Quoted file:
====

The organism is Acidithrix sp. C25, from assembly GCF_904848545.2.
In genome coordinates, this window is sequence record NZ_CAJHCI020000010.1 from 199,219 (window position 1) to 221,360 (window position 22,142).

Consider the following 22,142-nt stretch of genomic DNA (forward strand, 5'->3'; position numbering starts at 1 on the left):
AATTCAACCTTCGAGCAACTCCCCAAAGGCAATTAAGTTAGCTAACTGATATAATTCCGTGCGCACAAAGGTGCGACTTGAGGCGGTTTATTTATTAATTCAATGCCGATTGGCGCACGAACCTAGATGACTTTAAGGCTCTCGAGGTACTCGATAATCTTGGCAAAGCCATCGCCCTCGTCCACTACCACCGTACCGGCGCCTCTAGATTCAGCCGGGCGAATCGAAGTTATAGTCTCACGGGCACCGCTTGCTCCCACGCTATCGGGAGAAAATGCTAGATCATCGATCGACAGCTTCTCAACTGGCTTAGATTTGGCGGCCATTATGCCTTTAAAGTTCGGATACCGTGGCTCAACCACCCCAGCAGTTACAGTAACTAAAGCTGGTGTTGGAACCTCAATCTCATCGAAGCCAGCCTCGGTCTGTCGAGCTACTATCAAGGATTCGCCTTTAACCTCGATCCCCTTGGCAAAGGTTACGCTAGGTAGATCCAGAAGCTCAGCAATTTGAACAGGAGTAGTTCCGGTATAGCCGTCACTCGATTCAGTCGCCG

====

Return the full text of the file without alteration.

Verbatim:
The organism is Acidithrix sp. C25, from assembly GCF_904848545.2.
In genome coordinates, this window is sequence record NZ_CAJHCI020000010.1 from 199,219 (window position 1) to 221,360 (window position 22,142).

Consider the following 22,142-nt stretch of genomic DNA (forward strand, 5'->3'; position numbering starts at 1 on the left):
AATTCAACCTTCGAGCAACTCCCCAAAGGCAATTAAGTTAGCTAACTGATATAATTCCGTGCGCACAAAGGTGCGACTTGAGGCGGTTTATTTATTAATTCAATGCCGATTGGCGCACGAACCTAGATGACTTTAAGGCTCTCGAGGTACTCGATAATCTTGGCAAAGCCATCGCCCTCGTCCACTACCACCGTACCGGCGCCTCTAGATTCAGCCGGGCGAATCGAAGTTATAGTCTCACGGGCACCGCTTGCTCCCACGCTATCGGGAGAAAATGCTAGATCATCGATCGACAGCTTCTCAACTGGCTTAGATTTGGCGGCCATTATGCCTTTAAAGTTCGGATACCGTGGCTCAACCACCCCAGCAGTTACAGTAACTAAAGCTGGTGTTGGAACCTCAATCTCATCGAAGCCAGCCTCGGTCTGTCGAGCTACTATCAAGGATTCGCCTTTAACCTCGATCCCCTTGGCAAAGGTTACGCTAGGTAGATCCAGAAGCTCAGCAATTTGAACAGGAGTAGTTCCGGTATAGCCGTCACTCGATTCAGTCGCCG